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Grassroots group gets Regional Council support for healthy media landscape – KitchenerToday.com

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A grassroots group of local journalists is taking aim at the federal government to pass legislation that allows for an ecosystem for media to thrive.

And last week, they got a resounding endorsement from Regional Council in their quest.

Ink-Stained Wretches.org put forth a motion to council, saying we’ve seen job cuts in media quite a bit in the last decade, and this was an opportunity to try and do something about it.

“It seems like people were appreciating that they could trust local news, when it came to the (COVID-19) pandemic information,” Mirko Petricevic, a member with Ink-Stained Wretches.org, told The Mike Farwell Show on 570 NEWS.

“We thought maybe we could encourage our local leaders to get on with creating an ecosystem that local journalism can survive.”

Regional Council voted unanimously in favour, which Chuck Howitt (another member) says they were happy to see.

“(Kitchener) Mayor (Berry) Vrbanovic talked about how his family came from Yugoslavia to escape tyranny, and come to a country with a free press, and how important the media was to him,” Howitt explains.

The motion reads that council recognizes “that a healthy, professional news media is essential to the proper functioning of democracy in the region,” and urges other muncipal councils in the region and across Canada to recognize the same in thing in their jurisdictions.

The hope is this will push the federal government to pass legislation quickly.

CLICK HERE to read the full motion at Regional Council, on Page 6.

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Opinion: CBD gummy scam illustrates need for media literacy – Pique Newsmagazine

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Would you buy cannabis gummies from me? Apparently, hundreds of people would. Only trouble is, I don’t sell them, and I’m not looking for business opportunities. But recent online memes, stories and other disinformation have me not only selling and endorsing CBD gummies but also embroiled in a lawsuit with businessman Kevin O’Leary over them!

People see the bogus information, click through to a realistic product page, submit their personal and financial information and order the products. It appears they most often find the pitches on Facebook.

I’m saddened that anyone would spend money hoping to purchase products they thought I manufactured or recommended. The scam is still tricking innocent people. They contact the David Suzuki Foundation daily.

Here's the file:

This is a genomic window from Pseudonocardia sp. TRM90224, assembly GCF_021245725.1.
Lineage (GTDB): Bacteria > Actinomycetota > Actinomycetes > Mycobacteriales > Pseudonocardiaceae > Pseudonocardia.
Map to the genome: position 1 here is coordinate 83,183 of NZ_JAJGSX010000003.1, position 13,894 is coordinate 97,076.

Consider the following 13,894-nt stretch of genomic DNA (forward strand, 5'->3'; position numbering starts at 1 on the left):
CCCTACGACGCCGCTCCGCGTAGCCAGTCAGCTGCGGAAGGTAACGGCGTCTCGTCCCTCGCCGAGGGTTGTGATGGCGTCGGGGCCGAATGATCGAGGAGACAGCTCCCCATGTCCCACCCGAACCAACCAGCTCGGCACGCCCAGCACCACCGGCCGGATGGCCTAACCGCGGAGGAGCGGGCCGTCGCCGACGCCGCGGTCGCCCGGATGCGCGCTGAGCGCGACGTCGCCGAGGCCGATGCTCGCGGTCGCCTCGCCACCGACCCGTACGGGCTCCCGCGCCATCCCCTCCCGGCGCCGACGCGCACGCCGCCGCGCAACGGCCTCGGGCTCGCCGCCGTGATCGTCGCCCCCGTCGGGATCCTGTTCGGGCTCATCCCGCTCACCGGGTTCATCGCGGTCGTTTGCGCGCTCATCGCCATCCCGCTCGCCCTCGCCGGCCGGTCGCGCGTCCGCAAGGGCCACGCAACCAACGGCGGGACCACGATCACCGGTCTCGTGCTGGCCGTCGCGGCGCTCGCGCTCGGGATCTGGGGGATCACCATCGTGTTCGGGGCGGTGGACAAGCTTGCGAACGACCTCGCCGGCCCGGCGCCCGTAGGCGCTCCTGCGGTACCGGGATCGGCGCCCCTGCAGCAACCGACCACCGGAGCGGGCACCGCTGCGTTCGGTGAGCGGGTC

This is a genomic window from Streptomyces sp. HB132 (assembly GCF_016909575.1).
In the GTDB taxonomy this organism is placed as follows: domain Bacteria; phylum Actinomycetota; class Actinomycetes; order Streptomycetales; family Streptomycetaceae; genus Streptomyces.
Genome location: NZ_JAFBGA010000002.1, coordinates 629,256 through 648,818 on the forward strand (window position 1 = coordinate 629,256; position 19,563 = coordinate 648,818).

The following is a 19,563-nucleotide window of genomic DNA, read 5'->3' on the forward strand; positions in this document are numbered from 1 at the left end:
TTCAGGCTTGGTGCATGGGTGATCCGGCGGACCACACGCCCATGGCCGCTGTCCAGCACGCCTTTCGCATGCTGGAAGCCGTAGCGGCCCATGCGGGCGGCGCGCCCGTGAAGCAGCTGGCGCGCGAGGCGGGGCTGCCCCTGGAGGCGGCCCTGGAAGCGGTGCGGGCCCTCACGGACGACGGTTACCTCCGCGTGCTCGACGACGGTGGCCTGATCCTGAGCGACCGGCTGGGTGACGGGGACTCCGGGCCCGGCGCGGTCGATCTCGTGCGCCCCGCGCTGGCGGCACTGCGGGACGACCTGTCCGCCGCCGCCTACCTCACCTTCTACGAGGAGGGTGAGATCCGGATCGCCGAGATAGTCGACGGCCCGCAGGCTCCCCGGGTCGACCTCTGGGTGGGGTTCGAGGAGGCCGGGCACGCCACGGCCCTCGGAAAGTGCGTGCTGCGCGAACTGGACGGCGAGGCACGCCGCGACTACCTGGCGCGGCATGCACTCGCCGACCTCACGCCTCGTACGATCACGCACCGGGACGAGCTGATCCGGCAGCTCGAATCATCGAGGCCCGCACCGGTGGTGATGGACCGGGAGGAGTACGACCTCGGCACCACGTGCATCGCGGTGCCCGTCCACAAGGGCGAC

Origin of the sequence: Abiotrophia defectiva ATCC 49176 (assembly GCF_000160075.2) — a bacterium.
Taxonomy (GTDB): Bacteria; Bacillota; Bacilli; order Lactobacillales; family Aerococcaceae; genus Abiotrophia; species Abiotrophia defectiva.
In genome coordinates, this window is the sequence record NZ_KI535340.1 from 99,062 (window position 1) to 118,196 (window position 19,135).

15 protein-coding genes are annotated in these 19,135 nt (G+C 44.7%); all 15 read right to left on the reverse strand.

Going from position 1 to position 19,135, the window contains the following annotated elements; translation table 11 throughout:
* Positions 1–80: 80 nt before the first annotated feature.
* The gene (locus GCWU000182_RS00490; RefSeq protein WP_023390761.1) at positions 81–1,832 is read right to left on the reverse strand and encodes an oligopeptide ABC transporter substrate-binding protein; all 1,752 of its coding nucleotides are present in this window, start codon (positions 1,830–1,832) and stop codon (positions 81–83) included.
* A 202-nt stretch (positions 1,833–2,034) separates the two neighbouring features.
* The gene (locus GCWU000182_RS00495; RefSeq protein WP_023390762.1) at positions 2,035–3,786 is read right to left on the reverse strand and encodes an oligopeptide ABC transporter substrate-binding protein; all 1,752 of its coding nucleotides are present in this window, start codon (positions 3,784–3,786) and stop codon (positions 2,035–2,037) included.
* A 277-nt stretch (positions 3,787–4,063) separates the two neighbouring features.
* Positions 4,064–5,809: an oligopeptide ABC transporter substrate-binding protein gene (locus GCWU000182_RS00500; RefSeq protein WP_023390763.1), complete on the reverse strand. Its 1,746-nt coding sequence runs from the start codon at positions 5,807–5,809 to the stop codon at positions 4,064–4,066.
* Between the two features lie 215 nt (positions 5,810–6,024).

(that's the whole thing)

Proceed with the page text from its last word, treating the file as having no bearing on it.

This got me reflecting on how and where people receive and process information. I’ve been a science communicator for more than half a century, so I’ve spent a lot of time thinking about how to get through to people. How do we ensure as many as possible have access to accurate, credible information so we can make informed decisions on issues that matter?

I’ve been fortunate to have worked many years at the CBC. As a public broadcaster, it’s been producing quality content and upholding journalistic standards since before the Second World War—and helped me earn credibility as a communicator.

Today, I compare that type of relationship—one based on accurate and fair communication of relatively diverse types of evidence and viewpoints—to what I see online, on social media, and it’s shocking. False information and scams abound, along with the worst political polarization in recent memory.

Fraud and misinformation have been around as long as we have, and perpetrators have always seized on the best available technologies to reach people. But in under 30 years, the internet has become our main information source, and the ubiquity of social media has given rise to effective, inexpensive ways to spread information, from bad to good and everything in between.

Close to 60 per cent of the world’s population—4.66 billion people—are active internet users, most accessing it through mobile devices. It infiltrates and informs every aspect of our lives.

As Marshall McLuhan posited in the 1960s, our technologies have become extensions of ourselves.

As these systems evolve and become more powerful, complex and efficient, so too must our collective ability to understand and use them.

As we receive more information online—from recipes to weather forecasts, product info to politics—how can we make sure it’s reliable, that we can trust it enough to make good decisions? If we’re wrong, what’s at stake? Many people search for or are fed information that confirms their beliefs rather than that which could help them better understand an issue. And, as recent vaccine opposition reveals, much of it promotes “personal freedom” while ignoring the responsibility that goes with it.

In today’s digital society, media literacy levels must match the sophistication of mass communication methods and big tech. But this isn’t the case, and we’re seeing the consequences, from increasing polarization to revelations about how platforms like Facebook, Instagram and WhatsApp foment division and conflict in the name of profit.

Environmentalists encounter the misinformation problem often. In 2021, a dwindling minority still reject the validity of climate science, despite an astounding amount of evidence proving the crisis is upon us and massive international scientific consensus regarding the urgent and necessary path forward.